Joslin-chaired study shows new compound may decrease vision loss in diabetes

BOSTON -- A multicenter international study chaired by a Joslin Diabetes Center investigator and reported in the July issue of the American Diabetes Association's journal Diabetes brings hopeful news to the 18 million people in the United States -- and millions more worldwide -- with type 1 or type 2 diabetes. Initial results of the Phase III clinical trial demonstrated that 32 milligrams per day of ruboxistaurin (RBX) was well tolerated and may reduce the risk of moderate vision loss, especially in patients with diabetic macular edema.

Loss of vision is a common complication of diabetes and results from two primary conditions: diabetic retinopathy and diabetic macular edema. In diabetic retinopathy, tiny blood vessels in the retina become damaged. While early in the disease (the nonproliferative stage) there are often no symptoms, over time new, abnormal blood vessels proliferate and bleed easily. If untreated, proliferative diabetic retinopathy can cause severe vision loss. In diabetic macular edema, leaky blood vessels cause swelling in the macula -- the part of the retina responsible for sharp central vision. Current laser treatments for diabetic eye diseases may help prevent severe vision loss, but because the laser destroys areas of the retina, side effects of treatment may include reduction in peripheral vision or night vision.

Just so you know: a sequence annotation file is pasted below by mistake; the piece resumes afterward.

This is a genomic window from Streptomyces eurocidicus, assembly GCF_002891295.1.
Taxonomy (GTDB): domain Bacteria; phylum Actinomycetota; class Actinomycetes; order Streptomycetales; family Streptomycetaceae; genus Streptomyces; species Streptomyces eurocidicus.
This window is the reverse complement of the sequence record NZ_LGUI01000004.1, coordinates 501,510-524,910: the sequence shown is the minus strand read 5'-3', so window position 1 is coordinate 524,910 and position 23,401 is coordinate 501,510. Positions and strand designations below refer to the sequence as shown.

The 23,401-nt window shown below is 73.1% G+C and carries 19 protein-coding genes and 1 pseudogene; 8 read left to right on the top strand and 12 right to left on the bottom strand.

The purpose of the PKC-Diabetic Retinopathy Study (DRS) was to evaluate the safety and effect of an oral treatment, RBX, on retinopathy progression or visual loss in patients with moderately severe to very severe nonproliferative diabetic retinopathy. In the double-masked, randomized multiple-dose study, 252 patients with type 1 or type 2 diabetes received either RBX or a placebo over a period of 3-4 years. The study measured the effect of three orally administered doses of RBX (8, 16, or 32 mg/day) on progression of diabetic retinopathy, moderate visual loss and sustained moderate visual loss. The study was co


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